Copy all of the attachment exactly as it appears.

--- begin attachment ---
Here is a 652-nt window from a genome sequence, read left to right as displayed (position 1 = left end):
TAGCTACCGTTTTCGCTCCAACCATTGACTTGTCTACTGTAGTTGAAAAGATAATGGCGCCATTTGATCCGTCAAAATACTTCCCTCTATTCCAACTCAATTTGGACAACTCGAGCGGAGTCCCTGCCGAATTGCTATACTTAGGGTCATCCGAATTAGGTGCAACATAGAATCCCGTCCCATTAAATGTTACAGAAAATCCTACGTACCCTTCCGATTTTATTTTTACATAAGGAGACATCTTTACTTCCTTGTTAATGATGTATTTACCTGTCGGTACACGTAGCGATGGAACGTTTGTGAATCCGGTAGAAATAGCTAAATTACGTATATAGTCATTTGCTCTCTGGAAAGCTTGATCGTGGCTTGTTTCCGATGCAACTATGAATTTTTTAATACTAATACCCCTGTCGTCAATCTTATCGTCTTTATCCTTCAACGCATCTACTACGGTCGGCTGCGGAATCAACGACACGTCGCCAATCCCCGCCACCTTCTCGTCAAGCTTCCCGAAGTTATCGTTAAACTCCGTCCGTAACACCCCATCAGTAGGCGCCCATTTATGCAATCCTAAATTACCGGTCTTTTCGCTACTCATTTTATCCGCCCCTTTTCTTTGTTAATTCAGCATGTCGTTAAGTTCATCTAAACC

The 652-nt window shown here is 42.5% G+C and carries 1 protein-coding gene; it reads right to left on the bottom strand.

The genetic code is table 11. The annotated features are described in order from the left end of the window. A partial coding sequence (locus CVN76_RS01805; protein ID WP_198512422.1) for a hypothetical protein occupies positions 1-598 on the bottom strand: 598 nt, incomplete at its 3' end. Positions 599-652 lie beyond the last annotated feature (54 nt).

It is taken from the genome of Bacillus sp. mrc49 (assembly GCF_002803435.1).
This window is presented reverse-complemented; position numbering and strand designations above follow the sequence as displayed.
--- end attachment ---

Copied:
Here is a 652-nt window from a genome sequence, read left to right as displayed (position 1 = left end):
TAGCTACCGTTTTCGCTCCAACCATTGACTTGTCTACTGTAGTTGAAAAGATAATGGCGCCATTTGATCCGTCAAAATACTTCCCTCTATTCCAACTCAATTTGGACAACTCGAGCGGAGTCCCTGCCGAATTGCTATACTTAGGGTCATCCGAATTAGGTGCAACATAGAATCCCGTCCCATTAAATGTTACAGAAAATCCTACGTACCCTTCCGATTTTATTTTTACATAAGGAGACATCTTTACTTCCTTGTTAATGATGTATTTACCTGTCGGTACACGTAGCGATGGAACGTTTGTGAATCCGGTAGAAATAGCTAAATTACGTATATAGTCATTTGCTCTCTGGAAAGCTTGATCGTGGCTTGTTTCCGATGCAACTATGAATTTTTTAATACTAATACCCCTGTCGTCAATCTTATCGTCTTTATCCTTCAACGCATCTACTACGGTCGGCTGCGGAATCAACGACACGTCGCCAATCCCCGCCACCTTCTCGTCAAGCTTCCCGAAGTTATCGTTAAACTCCGTCCGTAACACCCCATCAGTAGGCGCCCATTTATGCAATCCTAAATTACCGGTCTTTTCGCTACTCATTTTATCCGCCCCTTTTCTTTGTTAATTCAGCATGTCGTTAAGTTCATCTAAACC

The 652-nt window shown here is 42.5% G+C and carries 1 protein-coding gene; it reads right to left on the bottom strand.

The genetic code is table 11. The annotated features are described in order from the left end of the window. A partial coding sequence (locus CVN76_RS01805; protein ID WP_198512422.1) for a hypothetical protein occupies positions 1-598 on the bottom strand: 598 nt, incomplete at its 3' end. Positions 599-652 lie beyond the last annotated feature (54 nt).

It is taken from the genome of Bacillus sp. mrc49 (assembly GCF_002803435.1).
This window is presented reverse-complemented; position numbering and strand designations above follow the sequence as displayed.